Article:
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Employment and Labor FAQs

Frequently Asked Questions

Q:

What is the minimum wage?

A:

Montana’s minimum wage is $8.30 per hour. A business not covered by the Fair Labor Standards Act whose gross annual sales are $110,000 or less may pay $4.00 per hour. However, if an individual employee of such a business is producing or moving goods between states or is otherwise covered by the Fair Labor Standards Act, that employee must be paid the greater of either the federal minimum wage $7.25 or Montana’s minimum wage.

Although there are some exemptions, most workers must be paid the minimum wage for all “hours worked” as required by state law. “Hours worked” includes preparation time, opening and closing the business, company travel, and required meetings and training. Any time spent by an employee in the performance of these duties must be recorded and paid.

Employers may not use tips as credit toward wage rates, including minimum wage, to an employee.

Q:

I didn’t get my final paycheck. What can I do?

A:

The first thing to do is ask the employer why you haven’t received your final check. If the employer refuses to give you your final check, you may choose one of the three options to obtain your wages:

  • Obtain the services of a private attorney

  • File a claim in court

  • File a wage claim with the Investigations Section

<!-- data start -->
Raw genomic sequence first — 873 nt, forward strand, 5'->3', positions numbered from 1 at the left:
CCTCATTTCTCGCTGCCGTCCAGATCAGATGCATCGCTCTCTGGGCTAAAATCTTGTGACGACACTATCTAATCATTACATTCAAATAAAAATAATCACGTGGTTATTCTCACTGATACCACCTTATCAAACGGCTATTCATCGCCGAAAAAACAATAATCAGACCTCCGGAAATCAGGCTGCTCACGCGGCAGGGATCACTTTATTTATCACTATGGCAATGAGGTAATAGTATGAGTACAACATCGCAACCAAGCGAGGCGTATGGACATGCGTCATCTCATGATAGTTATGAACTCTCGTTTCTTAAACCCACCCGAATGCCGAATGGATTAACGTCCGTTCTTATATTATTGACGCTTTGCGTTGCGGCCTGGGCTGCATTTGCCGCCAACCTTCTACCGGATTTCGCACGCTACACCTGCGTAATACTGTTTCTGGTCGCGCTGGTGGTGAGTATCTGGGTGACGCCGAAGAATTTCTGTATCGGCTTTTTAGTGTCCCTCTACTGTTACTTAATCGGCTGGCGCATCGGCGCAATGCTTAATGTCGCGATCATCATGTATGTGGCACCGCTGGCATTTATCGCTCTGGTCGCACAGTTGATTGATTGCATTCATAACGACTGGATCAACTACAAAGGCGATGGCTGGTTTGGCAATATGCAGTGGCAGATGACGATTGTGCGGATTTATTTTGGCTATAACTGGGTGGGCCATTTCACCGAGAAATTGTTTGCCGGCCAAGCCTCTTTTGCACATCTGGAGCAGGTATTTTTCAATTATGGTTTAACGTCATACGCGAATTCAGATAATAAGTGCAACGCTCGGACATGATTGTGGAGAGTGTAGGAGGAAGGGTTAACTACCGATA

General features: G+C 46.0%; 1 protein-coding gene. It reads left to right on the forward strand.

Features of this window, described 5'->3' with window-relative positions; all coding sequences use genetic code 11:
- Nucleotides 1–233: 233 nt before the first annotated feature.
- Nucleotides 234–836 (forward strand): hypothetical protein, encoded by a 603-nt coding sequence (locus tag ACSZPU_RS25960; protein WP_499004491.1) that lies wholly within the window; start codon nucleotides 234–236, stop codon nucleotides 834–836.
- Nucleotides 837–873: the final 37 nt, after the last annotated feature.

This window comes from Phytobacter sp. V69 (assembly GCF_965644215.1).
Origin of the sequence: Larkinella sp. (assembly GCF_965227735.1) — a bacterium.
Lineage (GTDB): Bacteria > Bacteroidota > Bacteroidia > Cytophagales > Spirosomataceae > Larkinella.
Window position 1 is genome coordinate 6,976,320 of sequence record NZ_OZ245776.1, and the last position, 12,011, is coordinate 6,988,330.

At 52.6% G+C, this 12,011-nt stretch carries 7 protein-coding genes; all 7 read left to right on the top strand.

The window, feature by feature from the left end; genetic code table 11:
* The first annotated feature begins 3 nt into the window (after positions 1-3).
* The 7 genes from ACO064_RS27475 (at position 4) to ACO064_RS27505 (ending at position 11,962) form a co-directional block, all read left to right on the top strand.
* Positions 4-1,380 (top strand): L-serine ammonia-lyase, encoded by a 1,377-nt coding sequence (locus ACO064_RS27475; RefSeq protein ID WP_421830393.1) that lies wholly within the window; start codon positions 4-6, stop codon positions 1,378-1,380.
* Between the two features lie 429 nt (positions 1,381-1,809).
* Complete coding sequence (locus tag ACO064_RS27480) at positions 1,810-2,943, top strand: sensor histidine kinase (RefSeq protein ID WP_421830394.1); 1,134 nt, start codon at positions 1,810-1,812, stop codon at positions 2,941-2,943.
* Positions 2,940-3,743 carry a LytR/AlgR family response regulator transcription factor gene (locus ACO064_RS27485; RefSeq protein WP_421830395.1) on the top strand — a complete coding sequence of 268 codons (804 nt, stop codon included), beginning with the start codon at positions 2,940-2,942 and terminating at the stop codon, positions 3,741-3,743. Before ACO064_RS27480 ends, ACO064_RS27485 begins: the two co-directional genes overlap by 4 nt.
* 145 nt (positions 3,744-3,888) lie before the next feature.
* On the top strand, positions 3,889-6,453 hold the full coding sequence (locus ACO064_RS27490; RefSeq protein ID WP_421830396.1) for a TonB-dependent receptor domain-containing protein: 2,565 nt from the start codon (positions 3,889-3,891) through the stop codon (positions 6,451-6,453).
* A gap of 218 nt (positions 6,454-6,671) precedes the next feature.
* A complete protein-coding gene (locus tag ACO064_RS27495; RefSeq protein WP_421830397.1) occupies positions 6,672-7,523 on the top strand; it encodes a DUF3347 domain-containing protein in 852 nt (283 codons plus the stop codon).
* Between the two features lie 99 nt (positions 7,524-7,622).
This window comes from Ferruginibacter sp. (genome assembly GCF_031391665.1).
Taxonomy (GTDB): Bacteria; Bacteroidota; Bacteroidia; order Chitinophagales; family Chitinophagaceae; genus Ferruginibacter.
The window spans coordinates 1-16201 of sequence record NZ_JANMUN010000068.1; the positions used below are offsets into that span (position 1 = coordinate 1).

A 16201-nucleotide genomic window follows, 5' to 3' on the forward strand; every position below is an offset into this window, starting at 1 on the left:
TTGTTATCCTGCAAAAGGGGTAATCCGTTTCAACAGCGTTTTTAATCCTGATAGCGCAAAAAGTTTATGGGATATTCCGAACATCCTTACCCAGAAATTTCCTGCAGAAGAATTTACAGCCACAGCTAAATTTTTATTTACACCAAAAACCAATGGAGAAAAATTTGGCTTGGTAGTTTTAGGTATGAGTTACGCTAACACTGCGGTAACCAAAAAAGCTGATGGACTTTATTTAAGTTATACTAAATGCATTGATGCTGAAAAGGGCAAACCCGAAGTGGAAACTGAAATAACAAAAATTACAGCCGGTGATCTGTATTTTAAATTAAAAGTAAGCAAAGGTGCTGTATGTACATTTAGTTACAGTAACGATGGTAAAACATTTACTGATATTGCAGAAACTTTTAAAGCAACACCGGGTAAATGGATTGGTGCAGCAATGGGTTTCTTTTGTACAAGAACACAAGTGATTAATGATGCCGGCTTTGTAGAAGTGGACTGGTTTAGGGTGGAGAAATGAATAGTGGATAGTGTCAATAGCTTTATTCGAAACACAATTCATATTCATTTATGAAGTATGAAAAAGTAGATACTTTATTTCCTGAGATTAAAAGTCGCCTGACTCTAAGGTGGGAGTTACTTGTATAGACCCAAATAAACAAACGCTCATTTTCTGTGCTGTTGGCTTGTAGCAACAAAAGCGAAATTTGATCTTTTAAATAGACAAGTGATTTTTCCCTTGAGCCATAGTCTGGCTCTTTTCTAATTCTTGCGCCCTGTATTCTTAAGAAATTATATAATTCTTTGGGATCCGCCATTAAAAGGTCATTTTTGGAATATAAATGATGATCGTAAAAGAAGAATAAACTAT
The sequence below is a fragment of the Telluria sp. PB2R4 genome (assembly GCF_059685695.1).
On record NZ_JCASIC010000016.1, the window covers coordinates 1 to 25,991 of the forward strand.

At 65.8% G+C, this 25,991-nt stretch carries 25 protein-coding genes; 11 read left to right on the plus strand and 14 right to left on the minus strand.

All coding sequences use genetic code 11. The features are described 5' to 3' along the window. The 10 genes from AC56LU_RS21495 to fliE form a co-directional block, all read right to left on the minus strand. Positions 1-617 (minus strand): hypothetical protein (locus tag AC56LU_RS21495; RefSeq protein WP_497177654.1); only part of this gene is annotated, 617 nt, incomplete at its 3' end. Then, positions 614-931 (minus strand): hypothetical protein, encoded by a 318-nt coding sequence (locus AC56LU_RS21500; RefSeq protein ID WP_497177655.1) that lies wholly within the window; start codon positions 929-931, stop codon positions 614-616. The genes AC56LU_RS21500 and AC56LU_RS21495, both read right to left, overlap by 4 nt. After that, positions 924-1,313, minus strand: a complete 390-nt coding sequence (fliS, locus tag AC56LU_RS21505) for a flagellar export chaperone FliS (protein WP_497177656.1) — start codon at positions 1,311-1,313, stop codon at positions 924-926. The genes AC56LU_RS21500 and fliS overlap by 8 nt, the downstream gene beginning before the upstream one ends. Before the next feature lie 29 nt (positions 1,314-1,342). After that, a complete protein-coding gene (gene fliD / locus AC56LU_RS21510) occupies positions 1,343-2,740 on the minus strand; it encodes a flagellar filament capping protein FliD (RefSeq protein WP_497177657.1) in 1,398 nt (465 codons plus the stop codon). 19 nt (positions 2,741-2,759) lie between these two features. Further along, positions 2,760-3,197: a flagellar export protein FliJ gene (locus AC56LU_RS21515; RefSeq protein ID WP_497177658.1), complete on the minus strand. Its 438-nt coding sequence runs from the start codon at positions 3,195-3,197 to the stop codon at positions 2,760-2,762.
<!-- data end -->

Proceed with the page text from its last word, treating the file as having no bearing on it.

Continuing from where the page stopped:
Q:

Are pay raises mandated by law?

A:

The law does not require an employer to provide pay raises. If provided they become a part of the employment contract. If a raise is due and not received, the discrepancy should be addressed immediately as acceptance of the wage paid may be seen as an alteration of the original agreement.

An employer must pay the agreed wage until such time that a new rate is agreed upon. Once you and the employer have specifically discussed and agreed upon a new rate, it is considered the “agreed wage.” Wage and Hour does not have jurisdiction over promised raises. A raise is at the discretion of the employer.

Q:

When is overtime pay required?

A:

Blacklisting is prohibited in the state of Montana. If any company or corporation in this state authorizes or allows any of its agents to blacklist or any person does blacklist any discharged employee or attempts by word or writing or any other means whatever to prevent any discharged employee or any employee who may have voluntarily left the company’s service from obtaining employment with another person, except as provided in 39-2-802 M.C.A., such company or corporation is liable in punitive damages to such employee so prevented from obtaining employment, to be recovered by him in a civil action, and may also be punishable as provided in 39-2-804 M.C.A.